Yalla! Lights Camera Action Roll With Israel’s Film Festivals

BY Lee Saunders   DATE 17/08/2017

“Israel is absolutely fascinating. It is the kind of country where you put your finger on a windowsill and you get an interesting story,” said the Jerusalem-born Hollywood actress Natalie Portman. Many of these interesting stories are widely celebrated by the Israeli film industry with a number of film festivals throughout the year.

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The oldest of the international film festivals in Israel is in Haifa, which opened its doors in 1983. This year’s Haifa International Film Festival, which runs from 15 to 24 October 2016, is one of the most popular fixtures in the film festival calendar.

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There is much excitement based on the success of last year’s event. Attracting some 400,000 visitors to the festival in just ten days, fans last year attended 280 screenings of new films (a quarter of which are Israeli) covering diverse topics and from all over the world.

About 300 guests from the Israeli and global movie industry met the audience and colleagues in talks between screenings, receptions in the festival garden, masterclass workshops and international conventions.

Most of the films shown in the festival are award-winning and are picked by the biggest and most important festivals in the world. Premieres of new feature and documentary films from over 40 countries are shown with famous guests to include directors, producers and actors, who participate and talk with the audience.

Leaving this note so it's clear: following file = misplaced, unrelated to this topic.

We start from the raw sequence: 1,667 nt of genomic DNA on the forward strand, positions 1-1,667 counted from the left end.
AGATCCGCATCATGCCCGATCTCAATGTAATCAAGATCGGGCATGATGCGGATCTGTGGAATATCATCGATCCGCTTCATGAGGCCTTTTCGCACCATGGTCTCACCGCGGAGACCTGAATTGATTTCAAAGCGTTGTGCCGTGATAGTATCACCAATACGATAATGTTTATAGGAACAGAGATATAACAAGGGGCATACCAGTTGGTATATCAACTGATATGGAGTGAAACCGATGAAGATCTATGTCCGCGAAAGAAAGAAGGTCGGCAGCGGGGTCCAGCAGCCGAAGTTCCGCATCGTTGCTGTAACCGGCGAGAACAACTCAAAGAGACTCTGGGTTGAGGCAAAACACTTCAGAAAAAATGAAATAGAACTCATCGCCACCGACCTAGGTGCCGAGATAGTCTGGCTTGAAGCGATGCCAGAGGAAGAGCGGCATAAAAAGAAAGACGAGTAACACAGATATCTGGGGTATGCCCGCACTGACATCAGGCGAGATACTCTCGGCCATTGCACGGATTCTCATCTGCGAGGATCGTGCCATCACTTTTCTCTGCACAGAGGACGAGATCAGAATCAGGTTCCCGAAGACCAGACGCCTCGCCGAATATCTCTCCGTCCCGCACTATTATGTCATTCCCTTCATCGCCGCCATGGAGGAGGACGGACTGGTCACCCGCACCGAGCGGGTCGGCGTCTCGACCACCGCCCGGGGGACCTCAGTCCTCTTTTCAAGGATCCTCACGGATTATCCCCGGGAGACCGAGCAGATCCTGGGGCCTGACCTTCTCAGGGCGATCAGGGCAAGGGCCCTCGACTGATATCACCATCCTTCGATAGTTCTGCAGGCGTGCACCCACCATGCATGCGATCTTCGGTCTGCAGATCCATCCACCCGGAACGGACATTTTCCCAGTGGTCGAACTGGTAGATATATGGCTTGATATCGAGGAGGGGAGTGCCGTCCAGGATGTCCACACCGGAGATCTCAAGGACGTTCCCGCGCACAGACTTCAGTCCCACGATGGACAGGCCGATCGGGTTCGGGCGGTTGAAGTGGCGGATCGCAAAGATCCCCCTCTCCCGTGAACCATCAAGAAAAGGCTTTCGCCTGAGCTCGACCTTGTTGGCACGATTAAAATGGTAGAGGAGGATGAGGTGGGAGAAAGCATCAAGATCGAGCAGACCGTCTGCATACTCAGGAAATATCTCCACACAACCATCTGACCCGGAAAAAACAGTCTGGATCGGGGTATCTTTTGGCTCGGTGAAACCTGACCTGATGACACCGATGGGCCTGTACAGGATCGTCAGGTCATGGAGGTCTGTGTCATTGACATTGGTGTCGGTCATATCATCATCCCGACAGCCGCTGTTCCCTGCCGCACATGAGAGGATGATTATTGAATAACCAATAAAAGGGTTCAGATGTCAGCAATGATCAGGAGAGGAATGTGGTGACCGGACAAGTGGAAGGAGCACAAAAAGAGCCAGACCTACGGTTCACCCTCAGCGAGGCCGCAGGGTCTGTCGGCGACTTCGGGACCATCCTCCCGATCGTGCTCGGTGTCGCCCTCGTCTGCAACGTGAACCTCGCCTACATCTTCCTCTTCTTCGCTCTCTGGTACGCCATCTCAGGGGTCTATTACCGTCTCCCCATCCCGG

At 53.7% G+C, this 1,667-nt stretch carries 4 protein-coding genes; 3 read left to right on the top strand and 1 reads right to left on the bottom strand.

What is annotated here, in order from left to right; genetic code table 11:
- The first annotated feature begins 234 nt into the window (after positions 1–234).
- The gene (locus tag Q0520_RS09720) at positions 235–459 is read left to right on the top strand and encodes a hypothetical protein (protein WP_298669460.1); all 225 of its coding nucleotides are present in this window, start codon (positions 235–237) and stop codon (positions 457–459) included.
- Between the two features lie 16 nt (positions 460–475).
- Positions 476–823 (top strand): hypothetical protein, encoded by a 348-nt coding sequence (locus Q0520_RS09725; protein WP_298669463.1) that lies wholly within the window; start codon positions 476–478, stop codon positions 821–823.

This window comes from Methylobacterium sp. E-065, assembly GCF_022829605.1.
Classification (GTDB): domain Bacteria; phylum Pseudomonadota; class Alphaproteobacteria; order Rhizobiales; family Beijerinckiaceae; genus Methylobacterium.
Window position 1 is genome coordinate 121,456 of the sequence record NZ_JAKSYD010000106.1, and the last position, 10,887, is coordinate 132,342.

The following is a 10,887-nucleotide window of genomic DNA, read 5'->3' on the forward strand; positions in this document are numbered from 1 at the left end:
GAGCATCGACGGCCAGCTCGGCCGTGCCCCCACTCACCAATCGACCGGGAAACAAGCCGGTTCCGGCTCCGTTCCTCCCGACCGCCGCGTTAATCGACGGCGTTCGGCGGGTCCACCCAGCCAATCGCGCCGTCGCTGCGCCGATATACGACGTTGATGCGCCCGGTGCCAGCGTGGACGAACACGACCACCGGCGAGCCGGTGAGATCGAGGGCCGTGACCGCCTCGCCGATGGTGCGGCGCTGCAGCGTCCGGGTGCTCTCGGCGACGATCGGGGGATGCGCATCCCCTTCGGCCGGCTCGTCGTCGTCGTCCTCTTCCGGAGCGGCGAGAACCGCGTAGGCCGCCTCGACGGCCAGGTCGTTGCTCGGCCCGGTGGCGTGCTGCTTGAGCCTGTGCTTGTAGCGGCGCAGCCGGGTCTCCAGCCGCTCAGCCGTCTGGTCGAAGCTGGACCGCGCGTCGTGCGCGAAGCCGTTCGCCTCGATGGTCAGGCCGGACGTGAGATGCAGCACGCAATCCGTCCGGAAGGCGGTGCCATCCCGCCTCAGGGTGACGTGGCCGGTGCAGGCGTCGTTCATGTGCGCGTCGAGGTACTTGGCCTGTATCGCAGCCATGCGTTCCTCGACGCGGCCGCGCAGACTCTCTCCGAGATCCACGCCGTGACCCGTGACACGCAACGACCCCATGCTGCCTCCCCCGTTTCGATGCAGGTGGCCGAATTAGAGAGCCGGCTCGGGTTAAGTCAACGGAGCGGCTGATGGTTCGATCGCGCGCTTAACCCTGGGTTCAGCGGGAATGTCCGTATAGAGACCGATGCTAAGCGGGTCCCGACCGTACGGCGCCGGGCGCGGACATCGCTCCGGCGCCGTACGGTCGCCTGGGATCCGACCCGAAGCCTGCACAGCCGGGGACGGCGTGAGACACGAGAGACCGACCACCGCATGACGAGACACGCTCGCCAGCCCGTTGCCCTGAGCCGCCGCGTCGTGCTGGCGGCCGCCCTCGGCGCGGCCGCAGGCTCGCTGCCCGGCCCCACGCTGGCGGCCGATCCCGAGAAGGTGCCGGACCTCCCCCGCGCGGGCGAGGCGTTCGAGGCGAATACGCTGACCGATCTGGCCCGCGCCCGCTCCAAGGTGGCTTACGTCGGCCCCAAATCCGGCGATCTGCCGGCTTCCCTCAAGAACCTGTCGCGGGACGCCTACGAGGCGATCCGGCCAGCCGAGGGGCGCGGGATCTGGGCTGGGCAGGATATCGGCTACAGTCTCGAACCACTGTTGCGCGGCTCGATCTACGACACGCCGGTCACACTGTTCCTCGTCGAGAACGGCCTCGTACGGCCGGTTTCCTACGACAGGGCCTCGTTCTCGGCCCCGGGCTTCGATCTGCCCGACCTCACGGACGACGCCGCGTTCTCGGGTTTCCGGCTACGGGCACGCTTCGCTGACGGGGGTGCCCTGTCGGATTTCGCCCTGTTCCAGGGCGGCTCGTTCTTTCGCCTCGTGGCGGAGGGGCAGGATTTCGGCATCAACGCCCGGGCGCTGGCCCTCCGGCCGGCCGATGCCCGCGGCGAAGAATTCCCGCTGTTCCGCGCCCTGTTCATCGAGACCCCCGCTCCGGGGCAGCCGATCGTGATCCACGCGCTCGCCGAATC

Previous guest have included household names, such as actors Willem Defoe, Harvey Keitel, Brenda Blethyn, Joseph Fiennes and Elliot Gould.

Alongside the festival, there is a rich nightly program of cultural events open to everyone and including live music, outdoor film screenings, and an artists’ market in the nearby Mania Shokhat Park. The many cafes and pubs along the Carmel Ridge are open until late at night.

You can get to the different venues across the city by taking a free festival shuttle bus, which will stops by the Dan Panorama Haifa Hotel.

While Haifa holds the Israeli crown for hosting the first international film festival, the Jerusalem International Film Festival (JIFF) held its first festival just a year later, in 1984, and has done so every July ever since. Having matured and grown in popularity, JIFF regularly screens between 150 and 200 films showcasing the world’s finest contemporary cinema to a local and international audience.

Movie fans visiting Jerusalem can also visit the Stephen Spielberg Jewish Film Archive, founded in the late 1960s, and is the largest collection of Jewish documentary films in the world.

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Situated in the Hebrew University of Jerusalem, the archive stores over 18,000 titles from different periods of history, from the time of the Ottoman Empire to the present day and is a terrific resource for film producers and directors, researchers, students, university lecturers, schools and cultural centers.

It is a fascinating stop for visiting movie fans who want to learn more. The archive is open, by prior appointment only, between Sunday and Thursday.

The incredibly popular Docaviv, the annual international documentary film festival, drew tens of thousands to Tel Aviv in May and is visiting the Galilee and the Negev in November and December respectively while the southern city of Sderot also hosts the Cinema South International Film Festival at Sderot Cinemateque every summer.

This national love of film and festivals also reflects growing Israeli success abroad. The talent of a diverse generation of filmmakers, producers and actors is nurtured by top-notch film schools, such as Jerusalem’s Sam Spiegel Film and Television School, and supported by movies boards, such as Israel Film Fund (IFF) and the Yehoshua Rabinovich Foundation.

As a result, Israeli movies and shows are gaining increasing recognition at key international festivals, such as Cannes, Venice and Berlin, and Haifa International Film Festival is one of a number of major festivals in Israel, which continues to fly the flag at home.

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Written by  Lee Saunders